Both routine (including for mumps, measles, rubella, chickenpox, polio, diphtheria) and COVID-19 vaccinations are important and should be taken as soon as possible. If your community is experiencing an increase of COVID-19 cases, you may decide to have your child get their COVID-19 vaccines first, based on the personal risk factors for your child and your family.
Additional resources: Support for you and your child
Contact your family doctor or primary care provider to discuss your concerns. You can also reach out to the SickKids COVID-19 vaccine consult service. This service provides a safe, judgment-free space for Ontario residents to discuss the COVID-19 vaccine with a pediatric nurse. Book an appointment online at www.sickkids.ca/vaccineconsult or by calling 1-888-304-6558. The service is available in multiple languages, using over-the-phone language interpretation.
Some parents and caregivers have found that a “social story” (visual depiction) can be helpful to reduce anxiety and aid in explaining the entire vaccination process to children. Here’s an example from Holland Bloorview.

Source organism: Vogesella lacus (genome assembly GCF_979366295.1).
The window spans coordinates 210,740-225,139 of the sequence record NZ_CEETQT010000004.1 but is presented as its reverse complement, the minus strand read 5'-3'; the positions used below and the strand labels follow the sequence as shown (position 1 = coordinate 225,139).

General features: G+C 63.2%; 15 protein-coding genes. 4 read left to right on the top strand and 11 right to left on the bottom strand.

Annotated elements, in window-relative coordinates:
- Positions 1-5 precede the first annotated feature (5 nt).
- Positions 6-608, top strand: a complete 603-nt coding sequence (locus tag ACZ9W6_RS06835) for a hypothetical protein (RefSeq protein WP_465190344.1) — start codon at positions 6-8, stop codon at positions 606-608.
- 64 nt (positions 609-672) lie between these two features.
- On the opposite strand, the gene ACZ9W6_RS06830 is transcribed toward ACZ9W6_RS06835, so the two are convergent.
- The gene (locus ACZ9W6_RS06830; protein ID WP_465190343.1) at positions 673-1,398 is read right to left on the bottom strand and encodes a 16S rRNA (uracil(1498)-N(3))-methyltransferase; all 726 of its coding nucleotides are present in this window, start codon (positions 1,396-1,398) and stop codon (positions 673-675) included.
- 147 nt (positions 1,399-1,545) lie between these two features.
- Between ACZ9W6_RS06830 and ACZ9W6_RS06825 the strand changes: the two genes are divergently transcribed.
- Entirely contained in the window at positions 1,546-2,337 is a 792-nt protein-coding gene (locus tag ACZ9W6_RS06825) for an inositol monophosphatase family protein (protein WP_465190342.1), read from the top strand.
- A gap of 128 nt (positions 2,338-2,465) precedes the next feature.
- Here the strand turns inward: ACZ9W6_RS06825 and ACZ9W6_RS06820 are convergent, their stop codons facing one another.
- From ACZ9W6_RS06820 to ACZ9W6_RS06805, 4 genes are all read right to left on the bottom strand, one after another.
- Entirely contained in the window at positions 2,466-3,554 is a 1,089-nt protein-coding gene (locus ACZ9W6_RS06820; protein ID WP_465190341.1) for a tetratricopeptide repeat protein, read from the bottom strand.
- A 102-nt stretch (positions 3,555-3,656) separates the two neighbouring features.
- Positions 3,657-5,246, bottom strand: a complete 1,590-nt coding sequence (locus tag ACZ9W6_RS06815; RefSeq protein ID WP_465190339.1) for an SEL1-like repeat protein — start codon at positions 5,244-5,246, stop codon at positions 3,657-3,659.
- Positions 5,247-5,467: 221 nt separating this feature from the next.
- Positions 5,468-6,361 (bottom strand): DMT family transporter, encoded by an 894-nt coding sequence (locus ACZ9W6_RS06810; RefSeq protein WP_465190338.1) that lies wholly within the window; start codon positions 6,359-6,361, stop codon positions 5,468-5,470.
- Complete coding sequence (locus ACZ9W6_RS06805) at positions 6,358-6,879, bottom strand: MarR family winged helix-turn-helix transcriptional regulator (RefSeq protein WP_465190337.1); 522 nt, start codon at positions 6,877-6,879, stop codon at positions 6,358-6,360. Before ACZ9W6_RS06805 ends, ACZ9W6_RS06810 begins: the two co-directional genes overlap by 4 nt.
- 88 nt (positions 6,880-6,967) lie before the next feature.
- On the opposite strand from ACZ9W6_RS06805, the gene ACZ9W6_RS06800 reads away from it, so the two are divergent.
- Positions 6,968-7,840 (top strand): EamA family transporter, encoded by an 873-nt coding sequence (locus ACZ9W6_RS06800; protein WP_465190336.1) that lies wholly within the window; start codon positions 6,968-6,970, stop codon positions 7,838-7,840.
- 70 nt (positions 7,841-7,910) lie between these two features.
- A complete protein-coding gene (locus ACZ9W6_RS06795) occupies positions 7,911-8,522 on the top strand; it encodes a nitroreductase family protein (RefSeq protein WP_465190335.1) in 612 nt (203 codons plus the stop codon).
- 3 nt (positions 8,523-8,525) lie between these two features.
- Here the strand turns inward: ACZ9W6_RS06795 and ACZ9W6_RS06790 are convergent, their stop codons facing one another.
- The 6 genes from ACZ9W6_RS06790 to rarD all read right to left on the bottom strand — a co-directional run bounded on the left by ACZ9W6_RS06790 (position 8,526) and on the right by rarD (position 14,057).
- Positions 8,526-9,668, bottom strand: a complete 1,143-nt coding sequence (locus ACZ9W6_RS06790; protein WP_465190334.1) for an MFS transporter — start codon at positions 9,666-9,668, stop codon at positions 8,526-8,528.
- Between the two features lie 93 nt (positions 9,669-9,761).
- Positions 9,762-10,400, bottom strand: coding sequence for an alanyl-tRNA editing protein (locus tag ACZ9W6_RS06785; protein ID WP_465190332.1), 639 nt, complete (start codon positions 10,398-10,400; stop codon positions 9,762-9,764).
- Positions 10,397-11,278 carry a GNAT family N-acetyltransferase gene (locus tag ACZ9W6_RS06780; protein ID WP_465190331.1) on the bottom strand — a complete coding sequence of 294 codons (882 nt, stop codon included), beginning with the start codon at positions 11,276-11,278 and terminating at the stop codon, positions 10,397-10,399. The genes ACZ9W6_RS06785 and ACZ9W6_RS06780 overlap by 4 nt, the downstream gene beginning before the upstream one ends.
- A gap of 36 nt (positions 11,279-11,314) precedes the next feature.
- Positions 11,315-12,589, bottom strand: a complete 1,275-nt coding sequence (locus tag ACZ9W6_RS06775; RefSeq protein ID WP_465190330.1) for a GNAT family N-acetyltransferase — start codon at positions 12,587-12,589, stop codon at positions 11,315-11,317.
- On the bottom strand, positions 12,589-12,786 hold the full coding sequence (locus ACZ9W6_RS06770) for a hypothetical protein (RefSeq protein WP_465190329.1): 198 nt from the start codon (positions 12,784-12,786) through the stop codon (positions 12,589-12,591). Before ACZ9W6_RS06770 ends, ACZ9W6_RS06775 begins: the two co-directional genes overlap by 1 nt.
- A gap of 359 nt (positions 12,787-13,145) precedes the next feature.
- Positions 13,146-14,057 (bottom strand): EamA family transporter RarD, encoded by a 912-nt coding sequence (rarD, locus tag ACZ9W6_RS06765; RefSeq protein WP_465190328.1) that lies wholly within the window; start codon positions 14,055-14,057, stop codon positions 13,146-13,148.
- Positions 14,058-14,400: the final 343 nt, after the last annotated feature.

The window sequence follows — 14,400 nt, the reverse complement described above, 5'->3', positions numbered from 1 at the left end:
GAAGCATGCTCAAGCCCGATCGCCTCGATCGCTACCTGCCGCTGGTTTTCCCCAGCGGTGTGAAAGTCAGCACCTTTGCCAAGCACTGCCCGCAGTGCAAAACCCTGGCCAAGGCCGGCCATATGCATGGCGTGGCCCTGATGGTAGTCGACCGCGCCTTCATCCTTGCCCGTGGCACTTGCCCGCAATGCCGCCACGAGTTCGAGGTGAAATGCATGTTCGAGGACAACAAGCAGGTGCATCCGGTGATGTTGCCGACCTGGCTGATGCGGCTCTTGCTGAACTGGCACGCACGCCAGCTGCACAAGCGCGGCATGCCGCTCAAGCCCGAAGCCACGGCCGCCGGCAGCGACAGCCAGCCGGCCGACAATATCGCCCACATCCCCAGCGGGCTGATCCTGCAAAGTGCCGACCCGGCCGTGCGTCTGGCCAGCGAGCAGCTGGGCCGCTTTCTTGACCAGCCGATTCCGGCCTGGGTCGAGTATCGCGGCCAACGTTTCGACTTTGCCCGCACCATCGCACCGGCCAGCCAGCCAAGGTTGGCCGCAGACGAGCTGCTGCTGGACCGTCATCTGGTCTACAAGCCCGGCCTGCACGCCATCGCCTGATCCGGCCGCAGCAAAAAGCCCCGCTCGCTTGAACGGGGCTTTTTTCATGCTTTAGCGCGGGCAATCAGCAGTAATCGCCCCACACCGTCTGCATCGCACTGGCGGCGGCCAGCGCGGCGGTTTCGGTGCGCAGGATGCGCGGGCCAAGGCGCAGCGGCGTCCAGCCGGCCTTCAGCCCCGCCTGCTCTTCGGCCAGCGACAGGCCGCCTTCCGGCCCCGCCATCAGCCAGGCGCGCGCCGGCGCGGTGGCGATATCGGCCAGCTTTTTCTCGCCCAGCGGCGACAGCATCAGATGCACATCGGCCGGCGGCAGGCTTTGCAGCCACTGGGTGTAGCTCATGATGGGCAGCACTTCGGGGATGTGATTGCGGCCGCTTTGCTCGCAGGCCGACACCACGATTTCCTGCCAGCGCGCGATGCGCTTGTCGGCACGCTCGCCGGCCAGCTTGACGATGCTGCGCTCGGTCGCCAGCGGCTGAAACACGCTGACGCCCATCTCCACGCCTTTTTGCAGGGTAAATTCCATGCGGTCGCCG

CHEO also has a resource on how to distract your child during medical procedures.
SickKids also has a resource to help kids cope before and during vaccination and needle procedures.
McMaster Children’s Hospital has a video on supporting children for vaccination.
Other resources that may be helpful:
- About the COVID-19 vaccine, includes activity books and videos (Holland Bloorview)
- Kids #Under5 Vaccines includes questions, answers and videos (Science Up First)
- COVID-19 vaccination for under five includes questions and answers (AboutKidsHealth.ca)
- Max the Vax includes questions and answers in multiple languages (Canadian Medical Association, Children’s Aid Foundation of Canada)
- Here's what you should know about the COVID vaccine for kids under 5 (Today’s Parent article)
In Ontario, you can get book a vaccine through the provincial booking site.
You can reach out to the SickKids COVID-19 Vaccine Consult Service which is a by-appointment phone service that provides a safe, judgment-free space to have an open conversation about the COVID-19 vaccine. The consult service provides expert guidance for children, youth and those who are pregnant, breastfeeding, or planning to conceive. It is available in multiple languages, using over-the-phone language interpretation. Book an appointment online at www.sickkids.ca/vaccineconsult or by calling 1-888-304-6558.